Yesterday we noted that although Paul uses the stylistic conventions of non-Christian first-century thinkers, he thoroughly Christianizes them. Specifically, in Philippians 4:4–5a, the Apostle emphasizes the importance of joy, which is one of the marks of the kingdom of God (Rom. 14:17). Moving on in today’s passage, Paul refers to the “peace of God,” which is another mark of the Lord’s kingdom.
Philippians 4:5b–7 opposes the “peace of God” to anxiety. Simply put, although we should plan for the future and pay attention to meeting our needs and the needs of our families (Prov. 15:22; 21:5; 1 Tim. 5:8), we must never let fear control us. With due diligence we must anticipate what may arise and plan for it, but we must trust finally in the Lord’s power and provision, not our own cleverness. No matter our problems, our needs, or our hopes, God is in control and we are not. “Many are the plans in the mind of a man, but it is the purpose of the Lord that will stand” (Prov. 19:21). We must hold on to our hopes, dreams, and plans loosely, knowing that the future unfolds as the Lord has ordained it (James 4:13–17). Ultimately, we must trust that He knows better than we do when our plans go awry.
How can we do this? First, if we remember that the Lord is at hand, we will find it difficult to be anxious (Phil. 4:5b). The Apostle could mean that the Lord is near in the sense that He is present with us by His Spirit to console and strengthen us, or he could mean that Christ is near in the sense that His return is imminent. Actually, Paul is probably referring to both aspects of Christ’s nearness. We should not be anxious because our Savior will be with us and will make us strong enough to endure all that comes our way. But we also should not be anxious because Jesus could come at any moment; this world will not last forever, and all of our worries will give way to eternal bliss in the new heaven and earth (Rev. 21).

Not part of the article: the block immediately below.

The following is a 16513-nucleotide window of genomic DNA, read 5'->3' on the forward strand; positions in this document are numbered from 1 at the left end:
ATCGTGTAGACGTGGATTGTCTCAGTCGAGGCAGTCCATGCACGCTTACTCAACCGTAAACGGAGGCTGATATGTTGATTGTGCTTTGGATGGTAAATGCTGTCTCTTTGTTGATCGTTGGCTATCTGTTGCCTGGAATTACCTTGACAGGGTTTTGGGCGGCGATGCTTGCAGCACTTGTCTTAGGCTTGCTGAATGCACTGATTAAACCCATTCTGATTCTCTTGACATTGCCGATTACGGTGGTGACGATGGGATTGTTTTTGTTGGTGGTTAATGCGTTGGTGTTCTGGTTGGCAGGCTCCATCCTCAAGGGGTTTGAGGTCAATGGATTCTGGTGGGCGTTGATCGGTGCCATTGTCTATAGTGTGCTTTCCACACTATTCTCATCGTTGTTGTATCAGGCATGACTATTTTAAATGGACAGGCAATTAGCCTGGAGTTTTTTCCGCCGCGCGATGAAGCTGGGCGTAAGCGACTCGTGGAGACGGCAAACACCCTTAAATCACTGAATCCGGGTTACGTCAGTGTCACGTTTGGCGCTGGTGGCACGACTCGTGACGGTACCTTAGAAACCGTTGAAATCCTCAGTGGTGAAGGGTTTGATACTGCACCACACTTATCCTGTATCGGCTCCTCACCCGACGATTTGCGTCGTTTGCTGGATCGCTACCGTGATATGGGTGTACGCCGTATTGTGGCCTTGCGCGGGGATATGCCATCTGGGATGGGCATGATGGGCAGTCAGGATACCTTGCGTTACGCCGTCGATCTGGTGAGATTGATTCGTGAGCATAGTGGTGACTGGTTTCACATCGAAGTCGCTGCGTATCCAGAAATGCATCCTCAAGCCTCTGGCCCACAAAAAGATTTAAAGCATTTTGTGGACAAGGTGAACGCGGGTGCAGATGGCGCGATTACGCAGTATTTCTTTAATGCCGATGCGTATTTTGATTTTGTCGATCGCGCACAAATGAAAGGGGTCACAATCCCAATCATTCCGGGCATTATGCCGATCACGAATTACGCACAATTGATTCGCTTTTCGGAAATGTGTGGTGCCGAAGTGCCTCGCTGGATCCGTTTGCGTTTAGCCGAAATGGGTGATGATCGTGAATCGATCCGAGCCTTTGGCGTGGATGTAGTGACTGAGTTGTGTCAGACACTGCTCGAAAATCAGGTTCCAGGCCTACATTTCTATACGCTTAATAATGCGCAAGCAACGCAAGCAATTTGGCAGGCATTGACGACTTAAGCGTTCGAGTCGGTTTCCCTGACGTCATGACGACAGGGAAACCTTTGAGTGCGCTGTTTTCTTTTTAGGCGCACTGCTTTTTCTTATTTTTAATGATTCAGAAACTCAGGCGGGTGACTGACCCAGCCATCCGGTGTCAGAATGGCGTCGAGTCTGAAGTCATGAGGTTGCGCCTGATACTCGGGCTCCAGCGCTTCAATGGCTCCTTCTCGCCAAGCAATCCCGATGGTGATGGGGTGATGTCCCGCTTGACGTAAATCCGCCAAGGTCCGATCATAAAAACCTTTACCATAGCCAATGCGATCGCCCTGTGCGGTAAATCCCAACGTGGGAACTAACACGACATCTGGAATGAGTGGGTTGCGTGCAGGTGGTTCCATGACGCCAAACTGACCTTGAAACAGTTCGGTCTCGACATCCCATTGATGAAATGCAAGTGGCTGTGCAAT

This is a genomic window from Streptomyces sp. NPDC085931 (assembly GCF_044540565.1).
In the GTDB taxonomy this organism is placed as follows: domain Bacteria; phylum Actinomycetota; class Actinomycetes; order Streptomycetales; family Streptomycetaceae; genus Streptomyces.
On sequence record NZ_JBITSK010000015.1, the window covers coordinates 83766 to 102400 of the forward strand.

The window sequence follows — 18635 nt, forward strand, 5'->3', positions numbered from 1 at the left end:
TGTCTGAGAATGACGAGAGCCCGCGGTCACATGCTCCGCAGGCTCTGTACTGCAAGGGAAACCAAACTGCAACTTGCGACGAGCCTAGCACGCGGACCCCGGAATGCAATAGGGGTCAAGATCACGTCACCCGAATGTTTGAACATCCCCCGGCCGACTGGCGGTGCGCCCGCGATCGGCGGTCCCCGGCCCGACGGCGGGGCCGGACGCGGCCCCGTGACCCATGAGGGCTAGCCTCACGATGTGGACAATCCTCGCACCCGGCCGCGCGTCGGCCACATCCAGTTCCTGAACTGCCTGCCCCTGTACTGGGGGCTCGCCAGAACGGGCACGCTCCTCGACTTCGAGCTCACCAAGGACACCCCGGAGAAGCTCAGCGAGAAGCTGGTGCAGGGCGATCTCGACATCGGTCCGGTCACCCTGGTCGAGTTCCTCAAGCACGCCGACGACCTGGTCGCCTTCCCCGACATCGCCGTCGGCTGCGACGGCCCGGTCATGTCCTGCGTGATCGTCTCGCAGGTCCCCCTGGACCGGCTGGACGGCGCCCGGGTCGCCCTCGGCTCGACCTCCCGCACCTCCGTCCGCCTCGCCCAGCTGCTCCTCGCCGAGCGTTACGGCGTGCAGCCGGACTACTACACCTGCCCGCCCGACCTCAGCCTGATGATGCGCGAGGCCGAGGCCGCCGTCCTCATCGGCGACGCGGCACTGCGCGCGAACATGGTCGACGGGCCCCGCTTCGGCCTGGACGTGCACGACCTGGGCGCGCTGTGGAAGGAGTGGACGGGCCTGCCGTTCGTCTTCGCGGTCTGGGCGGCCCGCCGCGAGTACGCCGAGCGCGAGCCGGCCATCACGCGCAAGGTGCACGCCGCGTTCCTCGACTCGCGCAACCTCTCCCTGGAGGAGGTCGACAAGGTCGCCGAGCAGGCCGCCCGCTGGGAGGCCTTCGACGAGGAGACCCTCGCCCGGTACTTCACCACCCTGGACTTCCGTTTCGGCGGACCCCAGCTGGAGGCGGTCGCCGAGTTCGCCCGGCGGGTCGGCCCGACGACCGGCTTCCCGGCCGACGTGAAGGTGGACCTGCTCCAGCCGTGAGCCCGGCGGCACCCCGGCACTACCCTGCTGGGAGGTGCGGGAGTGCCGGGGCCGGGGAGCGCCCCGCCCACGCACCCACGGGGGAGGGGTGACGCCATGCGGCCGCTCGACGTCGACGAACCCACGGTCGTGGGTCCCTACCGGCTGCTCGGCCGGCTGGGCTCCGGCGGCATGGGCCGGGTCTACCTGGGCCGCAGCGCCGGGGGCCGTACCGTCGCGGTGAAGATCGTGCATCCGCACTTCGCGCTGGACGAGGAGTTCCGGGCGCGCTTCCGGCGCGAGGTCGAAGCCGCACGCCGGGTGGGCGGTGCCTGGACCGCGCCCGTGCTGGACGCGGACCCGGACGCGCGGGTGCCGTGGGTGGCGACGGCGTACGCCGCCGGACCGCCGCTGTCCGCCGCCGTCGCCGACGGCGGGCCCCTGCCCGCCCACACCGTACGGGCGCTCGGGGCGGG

Furthermore, Paul tells us that committing everything in prayer to God leads to peace (v. 6). Our peace is not because the Lord gives us all that we ask for but because communion with God reminds us of all that He has done for us. Prayer helps us see that the same Lord who has been good to us in the past will also be good to us in the future. This truth gives us tremendous peace.
Matthew Henry comments, “When anything burdens our spirits, we must ease our minds by prayer; when our affairs are perplexed or distressed, we must seek direction and support.” A consistent prayer life increases our peace about the Lord’s sovereign provision as we trust in God and not in our own plans. Let us always remember that God enjoys communing with us in prayer but that He has the right to answer our prayer as He will.